On the other hand, at least privately and in classroom settings (whether in the university or the church) I still use the label “cult” for religious groups that display a critical mass of “cultic characteristics.” Of many non-traditional groups, however, I prefer simply to say they have certain “cultic characteristics” rather than label them cults. And, in any case, I make abundantly clear to my listeners that if I call a group a cult, I am not advocating discrimination, let alone violence, against them. In the case of those groups I label cults publicly I am advocating vigilance toward them.
So what are my “cultic characteristics”—beyond the obvious ones almost everyone would agree about (viz., stockpiling weapons with intent to use them against members or outsiders in some kind of eschatological conflict, physically preventing members from leaving, harassing or threatening critics or members who leave the group, etc.)? Based on my own long-term study of “alternative religious groups,” here are some of the key characteristics which, when known, point toward the “cultic character” (more or less) of some of them:
1. Belief that only members of the group are true Christians to the exclusion of all others, or (in the case of non-Christian religious groups) that their spiritual technology (whatever that may be) is the singular path to spiritual fulfillment to the exclusion of all others.
2. Aggressive proselytizing of people from other religious traditions and groups implying that those other traditions and groups are totally false if not evil.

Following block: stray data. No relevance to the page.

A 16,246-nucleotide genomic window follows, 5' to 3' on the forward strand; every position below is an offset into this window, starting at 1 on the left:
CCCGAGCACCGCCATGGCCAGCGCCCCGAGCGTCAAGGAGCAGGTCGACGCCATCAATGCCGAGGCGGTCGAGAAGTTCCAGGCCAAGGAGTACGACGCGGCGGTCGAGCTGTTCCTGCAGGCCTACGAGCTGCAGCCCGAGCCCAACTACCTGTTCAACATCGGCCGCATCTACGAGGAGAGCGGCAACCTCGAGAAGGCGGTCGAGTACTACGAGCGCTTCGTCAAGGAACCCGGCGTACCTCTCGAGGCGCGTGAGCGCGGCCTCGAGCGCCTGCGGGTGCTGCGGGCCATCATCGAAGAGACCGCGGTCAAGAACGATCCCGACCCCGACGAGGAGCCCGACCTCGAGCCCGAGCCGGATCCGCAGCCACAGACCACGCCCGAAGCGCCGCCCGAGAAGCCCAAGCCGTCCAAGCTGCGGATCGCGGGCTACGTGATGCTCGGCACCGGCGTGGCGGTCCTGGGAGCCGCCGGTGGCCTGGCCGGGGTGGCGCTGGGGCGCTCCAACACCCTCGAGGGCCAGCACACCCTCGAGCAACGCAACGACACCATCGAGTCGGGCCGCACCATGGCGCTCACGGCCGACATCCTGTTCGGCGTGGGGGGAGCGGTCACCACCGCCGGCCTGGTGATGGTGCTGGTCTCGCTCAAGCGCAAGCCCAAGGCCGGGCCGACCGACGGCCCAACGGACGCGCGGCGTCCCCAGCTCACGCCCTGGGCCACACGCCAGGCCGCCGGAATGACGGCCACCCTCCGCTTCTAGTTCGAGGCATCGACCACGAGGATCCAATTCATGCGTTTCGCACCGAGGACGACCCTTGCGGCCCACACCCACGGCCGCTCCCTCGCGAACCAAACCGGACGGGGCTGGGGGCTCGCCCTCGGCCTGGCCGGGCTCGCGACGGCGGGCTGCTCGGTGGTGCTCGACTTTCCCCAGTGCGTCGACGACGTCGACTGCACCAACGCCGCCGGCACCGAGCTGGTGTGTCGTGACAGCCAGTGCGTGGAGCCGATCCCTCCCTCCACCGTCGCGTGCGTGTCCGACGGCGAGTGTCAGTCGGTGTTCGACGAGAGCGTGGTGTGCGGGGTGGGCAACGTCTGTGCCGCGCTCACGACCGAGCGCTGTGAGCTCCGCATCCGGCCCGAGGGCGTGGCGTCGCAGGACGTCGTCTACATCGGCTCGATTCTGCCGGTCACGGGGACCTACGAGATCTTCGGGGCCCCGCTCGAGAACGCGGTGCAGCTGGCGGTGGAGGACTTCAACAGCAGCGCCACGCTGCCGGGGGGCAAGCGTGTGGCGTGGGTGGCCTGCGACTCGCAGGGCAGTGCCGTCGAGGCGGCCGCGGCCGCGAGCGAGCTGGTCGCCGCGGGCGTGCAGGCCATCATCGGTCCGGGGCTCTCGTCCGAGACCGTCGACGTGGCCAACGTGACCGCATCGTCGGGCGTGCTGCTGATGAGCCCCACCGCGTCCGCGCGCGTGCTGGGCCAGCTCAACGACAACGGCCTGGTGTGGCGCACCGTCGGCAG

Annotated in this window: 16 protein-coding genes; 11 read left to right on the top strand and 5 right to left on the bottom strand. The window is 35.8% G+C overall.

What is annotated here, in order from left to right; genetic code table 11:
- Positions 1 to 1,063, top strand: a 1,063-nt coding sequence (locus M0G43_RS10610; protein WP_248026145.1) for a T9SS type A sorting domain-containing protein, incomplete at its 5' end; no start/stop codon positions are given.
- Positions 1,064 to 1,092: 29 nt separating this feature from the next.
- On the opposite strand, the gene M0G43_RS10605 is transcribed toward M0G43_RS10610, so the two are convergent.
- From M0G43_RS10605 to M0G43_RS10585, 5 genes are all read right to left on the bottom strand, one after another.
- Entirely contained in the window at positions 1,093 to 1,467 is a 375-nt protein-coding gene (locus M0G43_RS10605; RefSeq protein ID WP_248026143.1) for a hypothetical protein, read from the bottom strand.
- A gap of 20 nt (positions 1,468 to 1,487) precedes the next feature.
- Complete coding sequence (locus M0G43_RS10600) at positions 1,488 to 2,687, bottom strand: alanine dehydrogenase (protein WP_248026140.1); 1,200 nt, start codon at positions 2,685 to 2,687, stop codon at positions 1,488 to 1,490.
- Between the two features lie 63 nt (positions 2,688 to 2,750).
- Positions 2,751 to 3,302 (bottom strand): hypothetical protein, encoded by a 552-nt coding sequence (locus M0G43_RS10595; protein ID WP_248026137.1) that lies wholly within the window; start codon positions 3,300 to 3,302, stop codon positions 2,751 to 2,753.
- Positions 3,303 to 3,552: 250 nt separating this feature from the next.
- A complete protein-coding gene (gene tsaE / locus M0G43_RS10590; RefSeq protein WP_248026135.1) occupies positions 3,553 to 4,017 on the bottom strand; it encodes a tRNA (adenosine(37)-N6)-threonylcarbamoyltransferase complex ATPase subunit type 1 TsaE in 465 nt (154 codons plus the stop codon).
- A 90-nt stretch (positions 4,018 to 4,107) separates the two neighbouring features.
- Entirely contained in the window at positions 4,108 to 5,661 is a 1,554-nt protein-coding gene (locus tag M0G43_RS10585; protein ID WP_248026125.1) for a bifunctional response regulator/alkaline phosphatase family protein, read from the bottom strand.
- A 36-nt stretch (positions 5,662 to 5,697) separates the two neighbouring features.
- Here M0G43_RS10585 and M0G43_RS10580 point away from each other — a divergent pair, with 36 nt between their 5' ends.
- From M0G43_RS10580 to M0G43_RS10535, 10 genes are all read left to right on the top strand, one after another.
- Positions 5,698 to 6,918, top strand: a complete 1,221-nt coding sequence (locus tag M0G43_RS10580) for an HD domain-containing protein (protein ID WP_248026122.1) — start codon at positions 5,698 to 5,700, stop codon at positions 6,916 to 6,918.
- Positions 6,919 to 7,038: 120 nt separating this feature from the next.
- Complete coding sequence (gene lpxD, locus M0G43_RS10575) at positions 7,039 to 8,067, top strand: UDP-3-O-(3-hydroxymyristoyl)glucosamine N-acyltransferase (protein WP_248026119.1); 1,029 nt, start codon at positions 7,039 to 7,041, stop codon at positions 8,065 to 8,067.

3. Teaching as core “truths” necessary for salvation (however defined) doctrines radically contrary to their host religion’s (e.g., Christianity, Islam, Buddhism, Hinduism, etc.) orthodoxy broadly defined.
4. Use of conscious, intentional deception toward adherents and/or outsiders about the group’s history, doctrines, leadership, etc.
5. Authoritarian, controlling leadership above question or challenge to the degree that adherents who question or challenge are subjected to harsh discipline if not expulsion.
6. Esoteric beliefs known only to core members; levels of initiation and membership with new members required to go through initiations in order to know the higher-order beliefs.
7. Extreme boundaries between the group and the “outside world” to the extent that adherents are required to sever ties with non-adherent family members and stay within the group most of the time.
8. Teaching that adherents who leave the group automatically thereby become outcasts with all fraternal ties with members of the group severed and enter a state of spiritual destruction.
9. High demand on adherents’ time and resources such that they have little or no “free time” for self-enrichment (to say nothing of entertainment), relaxation or amusement.
10. Details of life controlled by the group’s leaders in order to demonstrate the leaders’ authority.
By these criteria I suspect that I have been involved in religious organizations with cultic characteristics in the past. The college I attended displayed some of them some of the time (depending on who was president which changed often). The first university where I taught displayed some of the characteristics. I remember a faculty meeting where the founder-president (after whom the school was named) called on individual faculty members by name to come forward to the microphone and confess “disloyalty” to him. I would not say, however, that the religious form of life of my childhood and youth was or is a cult or overall has cultic characteristics. There are specific organizations within it that do. My recommendation to people caught in such abusive religious environments is to leave as quickly as possible.